Determining the mechanism of action of a novel cancer therapeutic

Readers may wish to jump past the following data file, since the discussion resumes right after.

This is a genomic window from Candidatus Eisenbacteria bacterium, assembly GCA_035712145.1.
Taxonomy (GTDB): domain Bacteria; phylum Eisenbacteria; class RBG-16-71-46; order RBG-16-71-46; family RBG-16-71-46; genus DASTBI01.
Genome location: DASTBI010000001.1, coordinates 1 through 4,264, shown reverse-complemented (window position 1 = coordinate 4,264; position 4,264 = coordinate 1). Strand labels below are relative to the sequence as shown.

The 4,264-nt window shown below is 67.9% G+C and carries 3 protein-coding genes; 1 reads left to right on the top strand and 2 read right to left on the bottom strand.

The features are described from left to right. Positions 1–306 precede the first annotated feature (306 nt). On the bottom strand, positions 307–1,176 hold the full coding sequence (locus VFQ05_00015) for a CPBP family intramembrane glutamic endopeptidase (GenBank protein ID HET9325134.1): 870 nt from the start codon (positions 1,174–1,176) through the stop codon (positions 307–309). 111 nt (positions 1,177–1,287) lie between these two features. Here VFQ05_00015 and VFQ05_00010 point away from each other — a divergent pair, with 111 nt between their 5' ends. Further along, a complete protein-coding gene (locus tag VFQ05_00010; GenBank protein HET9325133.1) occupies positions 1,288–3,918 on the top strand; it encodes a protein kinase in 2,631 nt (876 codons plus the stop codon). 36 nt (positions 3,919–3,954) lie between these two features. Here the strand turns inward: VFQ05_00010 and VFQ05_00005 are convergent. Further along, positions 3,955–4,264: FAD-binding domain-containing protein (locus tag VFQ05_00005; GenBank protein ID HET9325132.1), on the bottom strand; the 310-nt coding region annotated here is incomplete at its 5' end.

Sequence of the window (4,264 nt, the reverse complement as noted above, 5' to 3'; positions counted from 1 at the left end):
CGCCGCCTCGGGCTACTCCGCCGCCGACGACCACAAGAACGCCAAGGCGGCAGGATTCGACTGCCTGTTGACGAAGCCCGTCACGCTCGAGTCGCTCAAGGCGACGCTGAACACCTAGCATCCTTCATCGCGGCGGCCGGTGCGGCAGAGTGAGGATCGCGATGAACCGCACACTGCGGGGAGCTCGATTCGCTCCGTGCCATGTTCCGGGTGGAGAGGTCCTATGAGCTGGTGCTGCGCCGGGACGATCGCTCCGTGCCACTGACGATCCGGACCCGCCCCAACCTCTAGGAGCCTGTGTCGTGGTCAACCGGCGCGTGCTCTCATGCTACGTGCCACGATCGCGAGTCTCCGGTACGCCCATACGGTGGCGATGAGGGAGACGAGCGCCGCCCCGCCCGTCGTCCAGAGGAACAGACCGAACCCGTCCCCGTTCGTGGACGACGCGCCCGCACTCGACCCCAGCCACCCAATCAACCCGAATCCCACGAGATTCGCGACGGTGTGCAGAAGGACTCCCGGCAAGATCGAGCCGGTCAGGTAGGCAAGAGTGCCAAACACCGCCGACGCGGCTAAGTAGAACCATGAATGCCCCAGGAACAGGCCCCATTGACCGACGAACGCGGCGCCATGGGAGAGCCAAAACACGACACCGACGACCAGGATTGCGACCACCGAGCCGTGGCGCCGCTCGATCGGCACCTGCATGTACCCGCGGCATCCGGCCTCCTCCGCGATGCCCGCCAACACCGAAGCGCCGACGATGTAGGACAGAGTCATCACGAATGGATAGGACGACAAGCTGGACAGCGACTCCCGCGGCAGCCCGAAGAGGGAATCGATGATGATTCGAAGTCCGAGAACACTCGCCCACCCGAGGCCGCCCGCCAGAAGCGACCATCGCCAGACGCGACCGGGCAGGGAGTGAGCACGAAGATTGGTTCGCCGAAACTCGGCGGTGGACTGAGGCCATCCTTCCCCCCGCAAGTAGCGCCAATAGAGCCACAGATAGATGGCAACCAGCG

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Glioblastoma is an extremely invasive form of brain cancer, causing it to be very deadly even after administering therapy. The cells of glioblastoma invade the tissue surrounding the brain tumor, so that the cancer persists even when the tumor is removed. To address this problem, Imipramine Blue, a novel cancer therapeutic has been developed. The drug has been successful in halting invasion of cancer cells in vitro and in vivo, but its mechanism of action is unclear. From examining the normal mechanism of cell invasion, it seems reasonable to expect that Imipramine Blue binds to actin or one of its upstream regulators. To examine the mechanism of action, actin polymerization assays, immunocytochemistry, nuclear localization, and a magnetic bead binding assay were performed. The data from the actin polymerization assays shows that Imipramine Blue does not affect actin polymerization outside of the cell. The immunocytochemistry data confirms that Imipramine Blue does not affect the actin structures or upstream regulators in healthy cells, but changes the activity of these proteins in cancer cells. Imipramine Blue has been shown to localize to the nucleus in nuclear localization assays. Finally, the magnetic bead binding assay identifies a splice variant of Nox4, an upstream regulator, as the binding protein to the drug. Identifying the mechanism of action of Imipramine Blue ensures that researchers and doctors can confidently apply the drug to other cancers, knowing that it will not interact with healthy cells.